I think sample variance may be the primary reason reports vary. I have two Starbounds now. The first one was bought new five or six years ago. It has been an aggressive dumper since day one. While standing, if I bump the chair even slightly the seat will instantly slide all the way to the ground. There is zero problem while downward force is on the seat, but without that leverage the seat is a hare's breath from falling. How I dump myself is by bumping the seat with the backs of my thighs while sitting. If my thighs touch the seat before my butt does the seat flies to the ground, and then I follow it. This tends to happen in winter when I'm wearing my arctic coveralls, which are large and cumbersome. The chair has also dumped one person at outreach. I avoid the dump by pressing my fingers down on the seat before I sit. That little bit of downward pressure keeps the seat from falling.
Chair number two, bought this year from the same vendor, seems like it couldn't possibly dump anyone. There is so much friction it's a bit fussy to adjust the seat. I can lever the seat into the "unlocked" position and it will stay there. It doesn't slide an inch, much less all the way to the ground. As you might imagine, I prefer this seat. At some point I will examine the two and figure out how to rig the dumping chair so that it behaves like the other. I don't see any obvious difference at a glance, but the dumper is white and the safe one is black. That detail is probably irrelevant.
Anyhow, one should not assume that if his chair doesn't dump him that the people who get dumped by the Starbound are fools or otherwise use the chair improperly. In my case, at least, I have two chairs that seem to have been machined to quite different tolerances.
Well first I would say that while being dropped to the ground on your behind can have serious ramifications for some individuals and is not funny, generally I find this thread to be rather humorous.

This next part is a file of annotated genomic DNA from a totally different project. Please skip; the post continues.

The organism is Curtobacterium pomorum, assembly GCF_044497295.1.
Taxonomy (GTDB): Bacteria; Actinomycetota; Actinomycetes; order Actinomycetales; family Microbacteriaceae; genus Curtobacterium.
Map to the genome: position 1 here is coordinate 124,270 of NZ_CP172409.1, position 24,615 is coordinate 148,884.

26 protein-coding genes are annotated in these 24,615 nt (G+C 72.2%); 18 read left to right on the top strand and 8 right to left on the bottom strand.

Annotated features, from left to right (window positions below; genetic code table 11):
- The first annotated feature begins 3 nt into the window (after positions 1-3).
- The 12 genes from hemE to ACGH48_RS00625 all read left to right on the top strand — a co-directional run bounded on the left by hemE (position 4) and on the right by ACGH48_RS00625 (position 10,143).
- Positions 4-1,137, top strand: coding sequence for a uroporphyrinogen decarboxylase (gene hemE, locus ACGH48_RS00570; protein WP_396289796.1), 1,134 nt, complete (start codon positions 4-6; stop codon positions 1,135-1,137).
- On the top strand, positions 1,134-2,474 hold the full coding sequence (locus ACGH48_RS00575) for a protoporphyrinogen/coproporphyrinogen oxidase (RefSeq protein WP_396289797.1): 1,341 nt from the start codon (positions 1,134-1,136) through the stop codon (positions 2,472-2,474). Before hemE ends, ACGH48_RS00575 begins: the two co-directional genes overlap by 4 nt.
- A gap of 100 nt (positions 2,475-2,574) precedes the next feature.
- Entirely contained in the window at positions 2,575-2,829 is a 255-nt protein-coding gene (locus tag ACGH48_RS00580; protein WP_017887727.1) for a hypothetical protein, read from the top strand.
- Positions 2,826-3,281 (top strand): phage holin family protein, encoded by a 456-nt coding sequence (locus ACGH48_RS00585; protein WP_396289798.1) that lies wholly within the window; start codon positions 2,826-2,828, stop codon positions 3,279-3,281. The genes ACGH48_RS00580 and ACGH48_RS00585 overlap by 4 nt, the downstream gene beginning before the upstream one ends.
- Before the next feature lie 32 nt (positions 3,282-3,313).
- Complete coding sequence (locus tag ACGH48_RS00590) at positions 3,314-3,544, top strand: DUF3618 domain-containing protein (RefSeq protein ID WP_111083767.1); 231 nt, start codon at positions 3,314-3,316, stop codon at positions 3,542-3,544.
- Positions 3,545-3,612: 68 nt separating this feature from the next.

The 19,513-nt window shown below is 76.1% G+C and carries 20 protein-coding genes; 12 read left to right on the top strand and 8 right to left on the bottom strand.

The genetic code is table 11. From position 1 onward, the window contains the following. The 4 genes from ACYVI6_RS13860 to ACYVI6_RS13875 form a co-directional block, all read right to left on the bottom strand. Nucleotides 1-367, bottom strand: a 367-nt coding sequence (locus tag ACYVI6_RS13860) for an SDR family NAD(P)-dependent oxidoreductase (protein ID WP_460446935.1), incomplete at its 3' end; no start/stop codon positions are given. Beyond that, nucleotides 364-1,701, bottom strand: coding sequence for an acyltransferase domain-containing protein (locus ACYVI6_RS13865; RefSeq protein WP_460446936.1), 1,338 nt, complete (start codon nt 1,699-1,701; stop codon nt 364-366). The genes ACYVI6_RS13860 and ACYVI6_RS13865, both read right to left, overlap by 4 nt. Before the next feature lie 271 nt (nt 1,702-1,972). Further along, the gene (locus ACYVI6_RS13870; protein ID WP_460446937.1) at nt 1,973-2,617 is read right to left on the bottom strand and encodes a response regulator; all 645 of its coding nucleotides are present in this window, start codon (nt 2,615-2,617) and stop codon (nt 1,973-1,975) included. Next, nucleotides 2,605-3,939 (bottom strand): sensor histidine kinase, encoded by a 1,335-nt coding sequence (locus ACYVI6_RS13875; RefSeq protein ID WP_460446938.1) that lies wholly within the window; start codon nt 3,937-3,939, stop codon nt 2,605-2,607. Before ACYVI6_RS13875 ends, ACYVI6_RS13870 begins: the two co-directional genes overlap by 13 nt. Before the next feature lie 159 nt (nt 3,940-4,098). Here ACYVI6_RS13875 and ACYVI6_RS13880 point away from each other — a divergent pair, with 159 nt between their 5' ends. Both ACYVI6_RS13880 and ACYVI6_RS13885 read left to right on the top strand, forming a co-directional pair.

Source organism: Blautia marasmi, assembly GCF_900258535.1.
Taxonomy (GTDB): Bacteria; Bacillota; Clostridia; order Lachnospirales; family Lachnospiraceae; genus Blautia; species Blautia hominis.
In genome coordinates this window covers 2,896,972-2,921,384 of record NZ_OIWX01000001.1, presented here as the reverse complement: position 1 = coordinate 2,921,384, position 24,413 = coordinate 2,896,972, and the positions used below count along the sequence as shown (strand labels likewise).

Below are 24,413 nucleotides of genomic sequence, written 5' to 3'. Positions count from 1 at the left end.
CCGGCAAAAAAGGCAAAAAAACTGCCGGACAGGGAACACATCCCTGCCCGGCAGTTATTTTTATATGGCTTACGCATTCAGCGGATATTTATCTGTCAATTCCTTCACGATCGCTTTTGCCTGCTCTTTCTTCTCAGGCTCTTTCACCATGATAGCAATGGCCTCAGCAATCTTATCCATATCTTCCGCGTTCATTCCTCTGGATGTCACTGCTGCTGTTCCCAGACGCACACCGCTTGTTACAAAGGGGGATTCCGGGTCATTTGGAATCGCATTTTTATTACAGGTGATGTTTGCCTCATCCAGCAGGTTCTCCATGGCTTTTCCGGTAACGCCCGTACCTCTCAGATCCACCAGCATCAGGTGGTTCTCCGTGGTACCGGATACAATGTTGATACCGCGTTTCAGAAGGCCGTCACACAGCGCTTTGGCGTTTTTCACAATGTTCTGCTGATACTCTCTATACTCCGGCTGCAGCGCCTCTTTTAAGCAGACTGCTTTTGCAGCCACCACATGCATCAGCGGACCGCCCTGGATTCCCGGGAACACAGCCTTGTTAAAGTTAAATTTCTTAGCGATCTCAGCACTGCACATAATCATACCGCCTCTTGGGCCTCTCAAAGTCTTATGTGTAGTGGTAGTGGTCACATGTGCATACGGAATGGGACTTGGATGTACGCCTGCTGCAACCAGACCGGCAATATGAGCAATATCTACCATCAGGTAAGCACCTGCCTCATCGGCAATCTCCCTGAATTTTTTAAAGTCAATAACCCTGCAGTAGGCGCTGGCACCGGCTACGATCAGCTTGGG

I would agree that user error or being a fool is not the reason why the chair will send someone's behind careening to earth, however your post best exemplifies what I was looking for. I am trying to find out if the newer (since at least 2018) chairs have tightened the tolerance on the rubber bumper as to avoid an easier release to hopefully mitigate risk of a drop.
As you have explained, my chair acts exactly as your new chair does. Very hard to get it to release. I had second guessed purchasing this chair based on the information regarding it's touchy grip. After seeing a report that a user's new chair was harder to adjust than his old one, correcting the higher risk of dropping, I went ahead and purchased the chair.
By my investigation it is very unlikely that my chair at least, will unexpectedly send me to the ground.
Essentially what I am trying to figure out is whether the tolerances between the frame and the rubber bumper bar been tightened by the manufacturer. Because on my chair, I can lift the seat and it will not drop unless I physically guide it down. The weight of the seat alone is enough to engage the bumper against the frame.
I feel like the thread has utility for those who wish to purchase this chair and may have back issues or have other high risks associated with such a fall. And that if in fact the chair has been slightly modified by the manufacturer to mitigate risk, we can provide at least some anecdotal consensus to help someone in their risk analysis. Ultimately this thread will be probably resolve into people's opinions about whatever chair they already own. However one member did purchase a starbound based on this thread so then again, maybe our conversation here becomes important after all.